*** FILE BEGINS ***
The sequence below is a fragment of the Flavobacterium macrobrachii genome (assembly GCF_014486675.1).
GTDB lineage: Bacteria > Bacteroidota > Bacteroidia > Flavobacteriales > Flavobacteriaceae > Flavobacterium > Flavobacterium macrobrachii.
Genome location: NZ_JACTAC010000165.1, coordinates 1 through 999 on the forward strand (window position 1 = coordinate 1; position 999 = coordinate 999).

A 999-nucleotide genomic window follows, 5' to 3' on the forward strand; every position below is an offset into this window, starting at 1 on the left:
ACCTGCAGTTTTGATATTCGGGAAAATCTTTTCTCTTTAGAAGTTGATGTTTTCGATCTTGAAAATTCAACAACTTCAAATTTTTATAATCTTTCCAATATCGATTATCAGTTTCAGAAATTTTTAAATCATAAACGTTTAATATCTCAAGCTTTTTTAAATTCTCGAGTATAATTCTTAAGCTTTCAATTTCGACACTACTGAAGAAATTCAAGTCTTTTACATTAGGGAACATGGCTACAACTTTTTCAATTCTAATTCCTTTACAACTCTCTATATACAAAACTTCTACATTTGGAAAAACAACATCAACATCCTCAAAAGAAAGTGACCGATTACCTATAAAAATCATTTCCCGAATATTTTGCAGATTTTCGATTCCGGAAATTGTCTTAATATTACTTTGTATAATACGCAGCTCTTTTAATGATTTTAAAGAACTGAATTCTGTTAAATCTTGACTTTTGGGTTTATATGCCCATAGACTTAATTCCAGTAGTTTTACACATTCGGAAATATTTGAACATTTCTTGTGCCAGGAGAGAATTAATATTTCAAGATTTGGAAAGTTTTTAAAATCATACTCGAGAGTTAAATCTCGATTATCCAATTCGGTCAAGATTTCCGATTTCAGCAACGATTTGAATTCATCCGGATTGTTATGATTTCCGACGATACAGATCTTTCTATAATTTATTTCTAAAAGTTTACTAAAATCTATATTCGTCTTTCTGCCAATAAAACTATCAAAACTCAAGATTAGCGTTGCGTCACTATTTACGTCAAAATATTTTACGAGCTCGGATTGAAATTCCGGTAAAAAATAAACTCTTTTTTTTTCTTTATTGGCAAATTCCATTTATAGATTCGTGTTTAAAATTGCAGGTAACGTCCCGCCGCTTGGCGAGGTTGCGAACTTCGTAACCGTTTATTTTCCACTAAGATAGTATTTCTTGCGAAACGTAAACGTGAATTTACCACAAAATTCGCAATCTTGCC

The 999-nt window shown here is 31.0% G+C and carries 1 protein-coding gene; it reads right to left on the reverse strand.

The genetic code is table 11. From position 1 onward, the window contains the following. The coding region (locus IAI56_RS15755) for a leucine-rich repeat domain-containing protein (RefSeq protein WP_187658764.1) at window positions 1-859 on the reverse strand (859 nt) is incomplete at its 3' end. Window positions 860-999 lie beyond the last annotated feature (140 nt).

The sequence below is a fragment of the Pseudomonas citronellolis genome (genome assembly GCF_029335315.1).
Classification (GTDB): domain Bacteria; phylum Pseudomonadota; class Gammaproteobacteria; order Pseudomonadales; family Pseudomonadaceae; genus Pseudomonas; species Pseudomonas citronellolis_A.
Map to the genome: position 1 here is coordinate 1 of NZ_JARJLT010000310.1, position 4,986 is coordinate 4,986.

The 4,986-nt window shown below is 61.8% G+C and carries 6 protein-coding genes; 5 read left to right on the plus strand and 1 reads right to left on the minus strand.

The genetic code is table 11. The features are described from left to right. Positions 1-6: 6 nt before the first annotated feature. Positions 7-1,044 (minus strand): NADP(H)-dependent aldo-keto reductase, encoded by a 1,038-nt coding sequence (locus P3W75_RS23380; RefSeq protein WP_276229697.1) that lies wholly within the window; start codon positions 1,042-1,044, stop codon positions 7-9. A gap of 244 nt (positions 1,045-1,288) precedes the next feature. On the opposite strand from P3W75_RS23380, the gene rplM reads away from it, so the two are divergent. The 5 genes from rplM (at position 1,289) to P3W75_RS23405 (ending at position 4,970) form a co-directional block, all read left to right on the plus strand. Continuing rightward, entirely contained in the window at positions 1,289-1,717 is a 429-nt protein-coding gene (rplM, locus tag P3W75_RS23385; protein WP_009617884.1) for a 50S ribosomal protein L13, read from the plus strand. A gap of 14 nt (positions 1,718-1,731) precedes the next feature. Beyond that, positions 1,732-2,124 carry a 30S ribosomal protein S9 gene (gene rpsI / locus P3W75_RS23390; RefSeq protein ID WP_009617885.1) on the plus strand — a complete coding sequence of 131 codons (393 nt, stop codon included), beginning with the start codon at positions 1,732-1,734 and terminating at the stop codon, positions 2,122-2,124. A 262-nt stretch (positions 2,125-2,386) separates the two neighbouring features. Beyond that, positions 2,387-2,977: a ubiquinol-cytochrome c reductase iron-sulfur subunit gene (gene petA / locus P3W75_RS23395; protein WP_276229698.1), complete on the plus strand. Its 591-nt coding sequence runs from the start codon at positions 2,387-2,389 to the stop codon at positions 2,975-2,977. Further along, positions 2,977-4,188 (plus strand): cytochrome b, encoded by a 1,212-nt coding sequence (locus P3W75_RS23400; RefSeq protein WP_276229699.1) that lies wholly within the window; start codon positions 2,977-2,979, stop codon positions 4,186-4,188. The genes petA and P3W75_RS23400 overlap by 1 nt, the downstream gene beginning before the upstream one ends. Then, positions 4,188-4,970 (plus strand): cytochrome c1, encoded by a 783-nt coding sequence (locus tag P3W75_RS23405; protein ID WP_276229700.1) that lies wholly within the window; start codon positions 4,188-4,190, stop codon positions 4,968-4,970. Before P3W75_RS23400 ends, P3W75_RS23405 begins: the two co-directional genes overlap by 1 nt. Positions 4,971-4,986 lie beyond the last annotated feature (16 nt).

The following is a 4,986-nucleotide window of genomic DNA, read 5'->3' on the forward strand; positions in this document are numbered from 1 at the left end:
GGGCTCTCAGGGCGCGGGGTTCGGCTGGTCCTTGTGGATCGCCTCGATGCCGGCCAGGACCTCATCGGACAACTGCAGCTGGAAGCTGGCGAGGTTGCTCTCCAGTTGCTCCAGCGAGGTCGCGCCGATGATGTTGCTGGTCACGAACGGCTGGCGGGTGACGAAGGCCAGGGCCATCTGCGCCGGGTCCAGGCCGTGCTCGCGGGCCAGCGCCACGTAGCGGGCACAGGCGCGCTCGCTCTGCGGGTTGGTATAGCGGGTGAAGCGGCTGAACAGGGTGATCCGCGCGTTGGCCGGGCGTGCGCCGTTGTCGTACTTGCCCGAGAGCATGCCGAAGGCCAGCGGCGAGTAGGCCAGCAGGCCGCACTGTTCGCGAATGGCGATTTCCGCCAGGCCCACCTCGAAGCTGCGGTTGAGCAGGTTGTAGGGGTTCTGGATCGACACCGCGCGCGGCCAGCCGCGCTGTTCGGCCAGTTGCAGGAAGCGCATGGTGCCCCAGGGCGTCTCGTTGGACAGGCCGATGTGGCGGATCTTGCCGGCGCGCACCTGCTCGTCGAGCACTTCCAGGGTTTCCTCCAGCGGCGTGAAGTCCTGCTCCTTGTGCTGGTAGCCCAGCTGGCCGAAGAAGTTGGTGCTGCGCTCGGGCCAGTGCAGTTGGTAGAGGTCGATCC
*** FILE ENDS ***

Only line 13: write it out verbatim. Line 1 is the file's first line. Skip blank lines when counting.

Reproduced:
The following is a 4,986-nucleotide window of genomic DNA, read 5'->3' on the forward strand; positions in this document are numbered from 1 at the left end: